Language is about more than communicating facts and figures.
We manifest our lives through our thoughts, words and actions. Language is, therefore a powerful tool in that we can use it in creating the lives we desire.
So what is 'empowering language' and how do we use it to consciously manifest?
As is true in most areas of self-transformation, before we look at the tools themselves, a first step in transforming your use of language into a tool for empowerment is gaining awareness of how it feels to be conscious of your language.
The next time you are having a conversation with someone, notice the signals your body and mind make in reaction to the language you use and that used by the person or people you are speaking with, both during and after the conversation.
For example, I know if I am speaking to someone and they say something that feels less than supportive, I often feel a twinge in my solar plexus. (This relates to the energy of the third chakra which is where we hold our personal power.)
Another example may be looking at how you feel after talking with someone. Do you feel drained? Confused? Excited? Invigorated?
Look both at your reactions and what occurred that triggered them. Then you can begin to understand how empowering language can feel for you.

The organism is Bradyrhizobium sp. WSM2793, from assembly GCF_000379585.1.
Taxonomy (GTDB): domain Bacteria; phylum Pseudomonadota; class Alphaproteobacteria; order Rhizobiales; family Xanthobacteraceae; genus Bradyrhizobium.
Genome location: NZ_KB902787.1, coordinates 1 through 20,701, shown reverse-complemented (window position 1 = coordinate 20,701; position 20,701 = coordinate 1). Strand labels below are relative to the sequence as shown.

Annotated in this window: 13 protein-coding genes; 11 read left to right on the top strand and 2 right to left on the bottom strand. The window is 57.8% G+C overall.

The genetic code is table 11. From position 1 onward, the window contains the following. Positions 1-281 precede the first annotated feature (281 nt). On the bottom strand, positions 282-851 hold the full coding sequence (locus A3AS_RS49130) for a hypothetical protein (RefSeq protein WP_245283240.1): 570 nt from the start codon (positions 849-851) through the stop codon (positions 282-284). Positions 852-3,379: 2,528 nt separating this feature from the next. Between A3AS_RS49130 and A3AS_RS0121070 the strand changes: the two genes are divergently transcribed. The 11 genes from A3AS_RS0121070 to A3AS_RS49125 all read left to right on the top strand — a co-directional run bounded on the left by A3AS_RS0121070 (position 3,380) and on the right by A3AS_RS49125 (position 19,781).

Knowing yourself better you can make the choices of how to use empowering language tools. While there are universal guidelines, specific words often have unique meanings for individuals on a mind/body/soul level.
Three Components of Empowering Language
Here are a three main areas to look at when discussing empowering language.
> First, we look at specific words that are disempowering and learn to shift into using more empowering words in their place. For example, if you consistently use the word maybe, try moving it to a word that is more empowering for you. Note that we are all unique, a word that is empowering for me may not be for you, see how you personally experience the word and find what works for you.
> Second, we look at the intentions within our communications and determine if they are coming from a place of empowerment. If they are not, we learn to shift them. For example, if someone asks you to get together and you don't want to, instead of saying sure and then cancelling, you may find a kinder and more authentic way to approach the topic.
> and Third, we learn the relationship between empowerment and silence and learn to temper our speech in order to regain our power. For example, so often we believe we HAVE to say something, when silence can be the most empowering choice.
I hope you enjoyed this article, for more on language and empowerment see www.InnerManifesting.com.
2000 | Jenifer Shapiro and The Empowerment Centre, LLC
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